No Comment, Quotation — February 9, 2008, 12:00 am

Camus’s Plague

[L]e docteur Rieux décida alors de rédiger le récit qui s’achève ici, pour ne pas être de ceux quise taisent, pour témoigner en faveur de ces pestiférés, pour laisser de moins un souvenir de l’injustice et de la violence qui leur avaient été faites, et pour dire simplement ce qu’on apprend au milieu des fléaux, qu’il y a dans les homes plus de choses à admirer que de choses à mépriser. . .

[I]l savait ce que cette foule en joie ignorait, et qu’on peut lire dans les livres, que le bacilli de la peste ne meurt ni disparaît jamais, qu’il peut rester pendant des dizaines d’années endormi dans les meubles et le linge, qu’il attend patiemment dans les chambers, les caves, les malles, les mouchoirs et les paperasses, et que, peut-être, le jour viendrait où, pour le Malheur et l’enseignement des hommes, la peste réveillerait ses rats et les enverrait mourir dans une cité heureuse.

Doctor Rieux thus resolved to compile this chronicle which you find before you in order not to number among those who keep quiet, in order to bear witness in favor of those who suffer the plague, in order that some memorial would exist of the injustice and the violence which had been inflicted upon them. He wanted quite simply to record what one learns in the midst of the pestilence, namely that there are more things to admire about human beings than to despise. . .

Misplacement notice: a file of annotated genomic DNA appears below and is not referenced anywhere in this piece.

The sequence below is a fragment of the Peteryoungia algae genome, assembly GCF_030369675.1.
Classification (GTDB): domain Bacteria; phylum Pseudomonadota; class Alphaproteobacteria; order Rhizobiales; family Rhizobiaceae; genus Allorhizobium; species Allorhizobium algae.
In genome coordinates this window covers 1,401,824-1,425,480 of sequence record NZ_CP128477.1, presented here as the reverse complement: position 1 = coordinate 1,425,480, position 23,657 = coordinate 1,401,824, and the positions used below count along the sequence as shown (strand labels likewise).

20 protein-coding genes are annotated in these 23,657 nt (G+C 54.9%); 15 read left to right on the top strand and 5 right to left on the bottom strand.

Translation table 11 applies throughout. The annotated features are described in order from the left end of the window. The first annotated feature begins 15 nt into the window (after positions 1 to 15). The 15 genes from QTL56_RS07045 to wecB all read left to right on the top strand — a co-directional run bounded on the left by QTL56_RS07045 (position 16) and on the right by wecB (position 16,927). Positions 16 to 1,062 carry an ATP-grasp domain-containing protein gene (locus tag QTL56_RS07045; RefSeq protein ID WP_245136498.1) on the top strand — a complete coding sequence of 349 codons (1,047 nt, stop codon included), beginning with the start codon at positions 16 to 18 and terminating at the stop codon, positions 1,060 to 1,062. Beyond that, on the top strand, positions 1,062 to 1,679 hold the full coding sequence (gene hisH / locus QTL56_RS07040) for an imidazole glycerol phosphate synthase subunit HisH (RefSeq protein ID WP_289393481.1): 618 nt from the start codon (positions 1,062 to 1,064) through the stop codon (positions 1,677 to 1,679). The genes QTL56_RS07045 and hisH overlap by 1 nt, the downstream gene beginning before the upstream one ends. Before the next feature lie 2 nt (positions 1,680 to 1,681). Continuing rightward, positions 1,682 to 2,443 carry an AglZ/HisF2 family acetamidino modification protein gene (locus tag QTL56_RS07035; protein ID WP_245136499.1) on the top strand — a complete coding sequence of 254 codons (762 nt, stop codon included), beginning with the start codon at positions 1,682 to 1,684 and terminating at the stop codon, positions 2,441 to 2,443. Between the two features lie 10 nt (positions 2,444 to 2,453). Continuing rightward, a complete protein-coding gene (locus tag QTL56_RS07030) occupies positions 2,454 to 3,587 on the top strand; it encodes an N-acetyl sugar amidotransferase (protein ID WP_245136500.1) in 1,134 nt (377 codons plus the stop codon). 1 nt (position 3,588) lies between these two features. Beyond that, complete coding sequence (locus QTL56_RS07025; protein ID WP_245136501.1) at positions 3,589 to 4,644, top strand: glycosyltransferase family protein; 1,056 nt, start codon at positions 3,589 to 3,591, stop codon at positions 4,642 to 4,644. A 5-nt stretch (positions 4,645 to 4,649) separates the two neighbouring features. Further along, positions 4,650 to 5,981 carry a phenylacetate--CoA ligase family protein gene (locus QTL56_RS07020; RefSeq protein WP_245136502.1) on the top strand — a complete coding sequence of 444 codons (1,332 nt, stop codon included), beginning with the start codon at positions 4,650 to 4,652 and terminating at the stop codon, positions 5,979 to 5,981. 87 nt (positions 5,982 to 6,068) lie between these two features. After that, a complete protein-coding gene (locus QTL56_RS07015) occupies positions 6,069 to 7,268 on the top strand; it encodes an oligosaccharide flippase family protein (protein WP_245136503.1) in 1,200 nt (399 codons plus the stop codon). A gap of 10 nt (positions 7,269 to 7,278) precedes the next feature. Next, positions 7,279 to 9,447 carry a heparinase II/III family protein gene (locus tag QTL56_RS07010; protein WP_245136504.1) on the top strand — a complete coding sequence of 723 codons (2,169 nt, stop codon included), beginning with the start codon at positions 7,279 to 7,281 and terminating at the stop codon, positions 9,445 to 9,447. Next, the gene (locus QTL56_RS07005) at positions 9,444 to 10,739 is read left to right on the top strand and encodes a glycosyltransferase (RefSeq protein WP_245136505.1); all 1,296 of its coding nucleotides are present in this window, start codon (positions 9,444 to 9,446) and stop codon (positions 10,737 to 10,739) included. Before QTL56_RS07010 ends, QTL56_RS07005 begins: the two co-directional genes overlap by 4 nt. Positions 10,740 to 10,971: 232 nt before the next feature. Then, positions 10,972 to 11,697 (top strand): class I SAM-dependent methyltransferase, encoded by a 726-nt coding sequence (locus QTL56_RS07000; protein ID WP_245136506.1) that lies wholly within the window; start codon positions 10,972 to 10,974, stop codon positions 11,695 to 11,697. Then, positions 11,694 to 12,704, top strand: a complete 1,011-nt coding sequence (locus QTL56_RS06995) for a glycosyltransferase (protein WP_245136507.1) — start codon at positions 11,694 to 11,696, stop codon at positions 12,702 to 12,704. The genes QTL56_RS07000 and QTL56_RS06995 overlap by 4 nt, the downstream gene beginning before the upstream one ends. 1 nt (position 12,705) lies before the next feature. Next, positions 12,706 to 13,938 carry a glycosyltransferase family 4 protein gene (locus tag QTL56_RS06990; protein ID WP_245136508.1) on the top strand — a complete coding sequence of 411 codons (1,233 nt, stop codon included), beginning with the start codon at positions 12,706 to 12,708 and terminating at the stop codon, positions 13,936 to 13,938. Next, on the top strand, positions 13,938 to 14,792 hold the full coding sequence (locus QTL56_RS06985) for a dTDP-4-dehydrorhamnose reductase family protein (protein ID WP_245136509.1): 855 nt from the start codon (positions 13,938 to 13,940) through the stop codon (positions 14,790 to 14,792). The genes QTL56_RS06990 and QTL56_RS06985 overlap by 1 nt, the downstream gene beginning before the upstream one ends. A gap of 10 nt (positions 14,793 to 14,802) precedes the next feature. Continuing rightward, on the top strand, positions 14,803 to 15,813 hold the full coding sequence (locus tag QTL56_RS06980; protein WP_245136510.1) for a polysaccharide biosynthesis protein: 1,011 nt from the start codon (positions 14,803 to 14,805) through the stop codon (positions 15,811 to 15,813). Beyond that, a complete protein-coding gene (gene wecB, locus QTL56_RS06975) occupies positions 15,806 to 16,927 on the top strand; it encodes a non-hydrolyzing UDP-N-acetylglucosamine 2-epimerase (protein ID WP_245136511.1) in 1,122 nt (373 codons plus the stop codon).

He knew what this happy crowd did not know, but what it could have learned from books: the plague baccilus never dies nor disappears for good, that it may rest dormant for dozens of years in furniture, in furnishings, that it waits patiently in bedrooms, cellars, trunks and bookshelves; and that perhaps the day will come when to the misfortune or enlightenment of humanity, the plague will again bestir its rats and send them forth to die in a happy city.

Albert Camus, La peste, bk v (1947) in Albert Camus Théâtre, Récits et Nouvelles (Pléiade ed. 1967), pp. 1473-74 (S.H. transl.)

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(1) To need his glasses and be struck by an awareness that they are not at hand, an ordinary enough circumstance for Frederick Douglass, except sometimes it’s accompanied by a flash of extraordinary dread. If not quite panic, certainly an unease disproportionate to a simple recurring situation. Dread that may be immediately extinguished if he locates his horn-rimmed, owlish-eyed spectacles exactly where he anticipated they should be. He sees them and almost sighs. Nearly feels their slightly uncomfortable weight palpable on his nose. Finding the glasses enough to reassure him that he remains here among the living in this material …
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